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Acting Assistant Attorney General for the Antitrust Division Sharis A. Pozen Speaks at the Brookings Institution


Washington, DC
United States


I. Introduction

Good morning, and thank you for inviting me here today. 


My time at the division has been a remarkable experience and I welcome this opportunity—during my last week as Acting Assistant Attorney General—to highlight the division’s great work and achievements on behalf of American consumers.  I hope that in doing so, I can also offer you an insider’s view of the last three-and-a-half years at the division.

Just over four years ago, then-candidate Barack Obama pledged that, as president, he would direct his administration “to reinvigorate antitrust enforcement.”  Within days of his inauguration, President Obama followed up on his campaign pledge by nominating Christine Varney as Assistant Attorney General for the Antitrust Division.  At her confirmation hearing, Christine Varney made clear her commitment to strong antitrust enforcement.  She stated that “[i]n these tough economic times, more than ever . . . clear and consistent antitrust enforcement . . . is essential to a growing and healthy free market, both at home and abroad.”  She also promised that, if confirmed, she would ensure that the antitrust laws would be “vigorously enforced.”  Indeed, after she arrived at the division, Attorney General Holder remarked that the Antitrust Division is “open for business.” 

Those were the promises, and in the last three-and-a-half years we acted.  Since January 20, 2009, the division has challenged a total of 57 mergers.  These challenges covered a number of industries, including technology and telecommunications, financial services, healthcare, and agriculture.  Some of our challenges led to parties abandoning their transactions, others resulted in parties agreeing to fully address our competitive concerns.  And, of course, sometimes we sued to block anticompetitive transactions.  There also were times where we concluded that a proposed transaction did not raise competitive concerns, and in these instances we moved quickly and efficiently, closing our investigation and informing the parties that they could proceed. 

Since January 2009, we also challenged anticompetitive conduct in 18 civil non-merger cases, again, primarily focusing on contracting practices that illegally reduce competition in the financial services, technology, and healthcare industries.  Most recently, we challenged such conduct by Apple and five major book publishers—Hachette, Harper Collins, Simon & Schuster, Macmillan and Penguin.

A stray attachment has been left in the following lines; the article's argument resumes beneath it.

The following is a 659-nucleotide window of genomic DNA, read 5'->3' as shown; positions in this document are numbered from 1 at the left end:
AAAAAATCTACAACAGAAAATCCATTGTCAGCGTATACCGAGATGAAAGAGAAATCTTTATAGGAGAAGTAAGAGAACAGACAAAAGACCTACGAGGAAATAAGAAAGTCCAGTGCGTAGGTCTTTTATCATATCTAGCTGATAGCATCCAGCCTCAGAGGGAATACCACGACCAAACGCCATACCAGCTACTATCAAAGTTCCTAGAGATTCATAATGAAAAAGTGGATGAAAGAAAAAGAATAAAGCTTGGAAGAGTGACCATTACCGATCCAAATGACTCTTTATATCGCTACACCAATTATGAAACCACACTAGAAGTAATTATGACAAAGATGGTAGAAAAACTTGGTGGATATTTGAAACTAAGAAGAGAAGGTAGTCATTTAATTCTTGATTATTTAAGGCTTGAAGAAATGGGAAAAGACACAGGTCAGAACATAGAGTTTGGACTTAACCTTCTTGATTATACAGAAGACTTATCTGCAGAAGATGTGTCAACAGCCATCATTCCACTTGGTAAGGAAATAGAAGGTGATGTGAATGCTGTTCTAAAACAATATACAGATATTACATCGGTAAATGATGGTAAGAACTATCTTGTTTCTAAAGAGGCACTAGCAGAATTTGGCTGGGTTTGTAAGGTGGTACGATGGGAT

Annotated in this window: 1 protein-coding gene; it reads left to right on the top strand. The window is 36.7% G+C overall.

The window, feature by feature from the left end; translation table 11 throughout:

And, we criminally prosecuted unlawful conduct in 244 criminal cases, resulting in more than $2 billion in criminal fines and more than 80 thousand days of jail time for criminal defendants, including prosecutions in the municipal bonds, air cargo, real estate and autoparts sectors, to name only a few.   

In all of these enforcement actions, we focused on preserving competition for consumers and businesses, so they could benefit from the lower prices, higher quality goods and services, and increased innovation that is spurred by an open and competitive marketplace. 

From this catalogue of achievements three key themes emerge, each of which I will discuss today.  First, the division is prepared to litigate and win.  Second, we are focused on and have prioritized enforcement and advocacy work in areas that have the greatest impact on consumers.  Third, we recognize that our actions are watched—both domestically and internationally—and we have acted to ensure our message is effective and our efforts are collaborative.

II. The Timeline


Before I expand upon these themes, I also want to share with you our path for getting there.  That path tells a clear story of a division focused on effectively and efficiently enforcing the antitrust laws for the benefit of American consumers.